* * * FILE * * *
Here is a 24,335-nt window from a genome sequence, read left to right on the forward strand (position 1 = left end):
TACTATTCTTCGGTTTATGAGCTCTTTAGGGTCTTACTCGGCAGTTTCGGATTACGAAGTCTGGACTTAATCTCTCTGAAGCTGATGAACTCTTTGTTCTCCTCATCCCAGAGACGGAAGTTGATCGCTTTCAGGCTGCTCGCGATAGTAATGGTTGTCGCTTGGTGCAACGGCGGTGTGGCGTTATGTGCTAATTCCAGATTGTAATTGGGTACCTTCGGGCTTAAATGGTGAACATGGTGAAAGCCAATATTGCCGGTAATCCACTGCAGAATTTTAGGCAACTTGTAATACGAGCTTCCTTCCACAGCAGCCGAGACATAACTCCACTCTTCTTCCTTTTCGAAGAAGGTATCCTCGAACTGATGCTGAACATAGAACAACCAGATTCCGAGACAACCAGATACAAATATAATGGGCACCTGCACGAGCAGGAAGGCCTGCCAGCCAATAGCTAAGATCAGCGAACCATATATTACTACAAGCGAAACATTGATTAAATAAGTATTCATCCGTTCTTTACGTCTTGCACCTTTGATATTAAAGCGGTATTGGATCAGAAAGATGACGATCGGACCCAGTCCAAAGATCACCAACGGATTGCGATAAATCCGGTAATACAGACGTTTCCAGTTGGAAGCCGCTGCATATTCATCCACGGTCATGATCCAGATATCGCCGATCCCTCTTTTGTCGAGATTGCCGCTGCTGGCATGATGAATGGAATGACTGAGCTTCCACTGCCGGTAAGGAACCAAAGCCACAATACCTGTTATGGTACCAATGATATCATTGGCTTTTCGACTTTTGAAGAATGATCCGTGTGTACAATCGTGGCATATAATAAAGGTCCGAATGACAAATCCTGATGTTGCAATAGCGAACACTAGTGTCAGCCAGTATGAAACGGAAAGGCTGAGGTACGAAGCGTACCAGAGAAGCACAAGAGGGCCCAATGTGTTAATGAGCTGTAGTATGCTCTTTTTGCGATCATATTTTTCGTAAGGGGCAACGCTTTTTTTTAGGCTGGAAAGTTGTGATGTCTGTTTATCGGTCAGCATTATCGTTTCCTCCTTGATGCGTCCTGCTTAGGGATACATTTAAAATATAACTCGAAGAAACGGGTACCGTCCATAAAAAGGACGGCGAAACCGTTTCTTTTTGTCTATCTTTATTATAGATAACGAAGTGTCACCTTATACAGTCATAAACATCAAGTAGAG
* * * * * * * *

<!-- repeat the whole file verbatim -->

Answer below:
Here is a 24,335-nt window from a genome sequence, read left to right on the forward strand (position 1 = left end):
TACTATTCTTCGGTTTATGAGCTCTTTAGGGTCTTACTCGGCAGTTTCGGATTACGAAGTCTGGACTTAATCTCTCTGAAGCTGATGAACTCTTTGTTCTCCTCATCCCAGAGACGGAAGTTGATCGCTTTCAGGCTGCTCGCGATAGTAATGGTTGTCGCTTGGTGCAACGGCGGTGTGGCGTTATGTGCTAATTCCAGATTGTAATTGGGTACCTTCGGGCTTAAATGGTGAACATGGTGAAAGCCAATATTGCCGGTAATCCACTGCAGAATTTTAGGCAACTTGTAATACGAGCTTCCTTCCACAGCAGCCGAGACATAACTCCACTCTTCTTCCTTTTCGAAGAAGGTATCCTCGAACTGATGCTGAACATAGAACAACCAGATTCCGAGACAACCAGATACAAATATAATGGGCACCTGCACGAGCAGGAAGGCCTGCCAGCCAATAGCTAAGATCAGCGAACCATATATTACTACAAGCGAAACATTGATTAAATAAGTATTCATCCGTTCTTTACGTCTTGCACCTTTGATATTAAAGCGGTATTGGATCAGAAAGATGACGATCGGACCCAGTCCAAAGATCACCAACGGATTGCGATAAATCCGGTAATACAGACGTTTCCAGTTGGAAGCCGCTGCATATTCATCCACGGTCATGATCCAGATATCGCCGATCCCTCTTTTGTCGAGATTGCCGCTGCTGGCATGATGAATGGAATGACTGAGCTTCCACTGCCGGTAAGGAACCAAAGCCACAATACCTGTTATGGTACCAATGATATCATTGGCTTTTCGACTTTTGAAGAATGATCCGTGTGTACAATCGTGGCATATAATAAAGGTCCGAATGACAAATCCTGATGTTGCAATAGCGAACACTAGTGTCAGCCAGTATGAAACGGAAAGGCTGAGGTACGAAGCGTACCAGAGAAGCACAAGAGGGCCCAATGTGTTAATGAGCTGTAGTATGCTCTTTTTGCGATCATATTTTTCGTAAGGGGCAACGCTTTTTTTTAGGCTGGAAAGTTGTGATGTCTGTTTATCGGTCAGCATTATCGTTTCCTCCTTGATGCGTCCTGCTTAGGGATACATTTAAAATATAACTCGAAGAAACGGGTACCGTCCATAAAAAGGACGGCGAAACCGTTTCTTTTTGTCTATCTTTATTATAGATAACGAAGTGTCACCTTATACAGTCATAAACATCAAGTAGAG